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Re: accessing EJB from perl

by SarahM (Monk)
on Oct 21, 2002 at 12:54 UTC ( #206830=note: print w/replies, xml ) Need Help??


in reply to accessing EJB from perl

You may want to see if JPL/JNI does what you need. I've only played around with it, but it seemed to work fine. The best part of JPL/JNI is that they are part of perl's core. Here's a good tutorial to help you get started with integrating Java and perl.

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Re: Re: accessing EJB from perl
by ignatz (Vicar) on Oct 21, 2002 at 13:07 UTC
    Why? Why try to breed these two beasts? What advantage do you have to writing tests in Perl for an Enterprise Java application? You'd spend more time testing your tests because of each languages different natures. I could see, yes, maybe using Perl to test one's servlets using HTTP (In the past I've actually used silktest for that purpose), but only for such public requests and I'd still want to test my internals using Java.

    Test in the language that you code in. Know how to test in every language you code in. If you don't know how to test it, don't code in it.

    Just because you can do something, doesn't mean that you should. Yes, I can fly, but I'm still going to pick an airplane over jumping off of a building for that purpose. (Insert I don't know, maybe that ain't such a bad idea in your case joke here)

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      The advantage you get from breeding these two beasts is using the strengths of each language to offset the weakness of the other. Currently I do most of my coding with perl, C# and C++, occasionally I use Java as well. The language I choose to use depends on which language is best suited for the object I wish to create. I have projects that are tens of thousands of lines long that have some objects written in perl, others in C#, and yet others in C++. But they are all part of the same program, and each language uses the objects from the other languages. Often times Iíll choose perl to test each of the objects. That is because perl is the best at writing quick test programs. I know how to test in each language, but choose perl to save time during the testing phase. Once you have an object, it doesnít matter what language you choose to test the object with. You will get the same result whether you use perl, C#, C++, or Java. An object has interfaces, and all you need to do when testing is make sure each interface does its job. Any language that can use that objectís interface can test that. Of course this assumes you know how to call one languageís object from another language, but that isnít too difficult to learn.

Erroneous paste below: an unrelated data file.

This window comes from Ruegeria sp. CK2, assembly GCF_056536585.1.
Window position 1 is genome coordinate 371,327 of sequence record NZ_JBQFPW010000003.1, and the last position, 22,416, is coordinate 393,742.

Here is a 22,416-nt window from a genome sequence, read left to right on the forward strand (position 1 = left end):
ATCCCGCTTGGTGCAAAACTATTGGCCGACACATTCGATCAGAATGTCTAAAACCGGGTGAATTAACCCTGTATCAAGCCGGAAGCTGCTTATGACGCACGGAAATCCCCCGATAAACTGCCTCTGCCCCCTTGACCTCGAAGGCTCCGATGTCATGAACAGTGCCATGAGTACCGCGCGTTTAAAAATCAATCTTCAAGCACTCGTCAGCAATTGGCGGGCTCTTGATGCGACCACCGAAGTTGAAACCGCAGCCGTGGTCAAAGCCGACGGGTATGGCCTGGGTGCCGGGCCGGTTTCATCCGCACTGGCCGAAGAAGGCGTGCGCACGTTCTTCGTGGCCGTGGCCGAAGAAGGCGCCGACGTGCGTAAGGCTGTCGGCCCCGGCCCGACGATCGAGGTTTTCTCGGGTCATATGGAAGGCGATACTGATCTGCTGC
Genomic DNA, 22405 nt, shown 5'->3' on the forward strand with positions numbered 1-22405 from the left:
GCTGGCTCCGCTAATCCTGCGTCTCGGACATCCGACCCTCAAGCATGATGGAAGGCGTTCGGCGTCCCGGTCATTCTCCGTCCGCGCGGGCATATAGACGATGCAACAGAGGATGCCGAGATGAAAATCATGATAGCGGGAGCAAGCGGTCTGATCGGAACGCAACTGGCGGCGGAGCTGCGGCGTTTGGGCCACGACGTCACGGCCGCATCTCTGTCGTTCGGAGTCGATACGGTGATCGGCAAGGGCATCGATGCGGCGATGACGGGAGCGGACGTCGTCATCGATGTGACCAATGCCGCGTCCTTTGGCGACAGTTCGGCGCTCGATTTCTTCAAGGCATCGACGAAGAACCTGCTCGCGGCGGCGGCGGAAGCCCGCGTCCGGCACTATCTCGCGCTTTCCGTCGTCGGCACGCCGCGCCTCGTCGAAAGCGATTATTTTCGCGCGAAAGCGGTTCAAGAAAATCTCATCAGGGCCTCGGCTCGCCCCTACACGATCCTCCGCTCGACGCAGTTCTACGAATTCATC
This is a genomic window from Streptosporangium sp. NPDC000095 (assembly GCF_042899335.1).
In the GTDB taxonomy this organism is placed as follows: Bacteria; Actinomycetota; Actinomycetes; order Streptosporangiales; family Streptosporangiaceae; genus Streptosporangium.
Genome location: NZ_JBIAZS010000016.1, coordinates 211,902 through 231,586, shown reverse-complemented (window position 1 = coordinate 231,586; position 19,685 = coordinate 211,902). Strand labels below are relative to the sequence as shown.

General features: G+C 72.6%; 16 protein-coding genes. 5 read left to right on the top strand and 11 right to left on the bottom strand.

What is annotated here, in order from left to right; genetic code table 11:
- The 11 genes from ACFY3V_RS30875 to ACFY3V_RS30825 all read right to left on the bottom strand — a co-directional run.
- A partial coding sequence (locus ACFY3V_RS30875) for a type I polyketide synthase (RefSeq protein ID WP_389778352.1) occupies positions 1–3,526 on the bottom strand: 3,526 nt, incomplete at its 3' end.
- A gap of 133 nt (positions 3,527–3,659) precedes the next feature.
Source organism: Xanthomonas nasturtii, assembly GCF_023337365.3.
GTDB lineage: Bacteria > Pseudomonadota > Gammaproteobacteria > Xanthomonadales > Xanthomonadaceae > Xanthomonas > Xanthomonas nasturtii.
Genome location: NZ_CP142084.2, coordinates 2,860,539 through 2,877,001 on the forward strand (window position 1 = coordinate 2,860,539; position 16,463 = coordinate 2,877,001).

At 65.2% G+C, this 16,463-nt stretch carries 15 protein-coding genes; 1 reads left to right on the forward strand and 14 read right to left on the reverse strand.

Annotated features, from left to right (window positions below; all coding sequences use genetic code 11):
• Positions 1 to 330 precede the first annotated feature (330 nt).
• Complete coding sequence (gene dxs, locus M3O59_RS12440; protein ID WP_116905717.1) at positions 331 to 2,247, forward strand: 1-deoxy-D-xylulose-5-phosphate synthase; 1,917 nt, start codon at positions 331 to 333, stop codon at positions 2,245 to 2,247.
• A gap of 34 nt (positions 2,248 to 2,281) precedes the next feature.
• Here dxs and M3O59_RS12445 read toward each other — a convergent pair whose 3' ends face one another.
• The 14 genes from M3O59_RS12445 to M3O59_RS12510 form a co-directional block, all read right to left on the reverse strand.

It all comes down to TIMTOWTDI. You may not feel comfortable using perl to interact with another language, but that doesnít mean other people are the same way.

        You'll have to excuse me if I don't buy it. Using a weak typed language to test a strong typed one? Combine that with Enterprise Java's lock the door and throw away the key vs. Perl's Dude, come on in and Party! method of security sounds to me like a recipe for some very weak tests.
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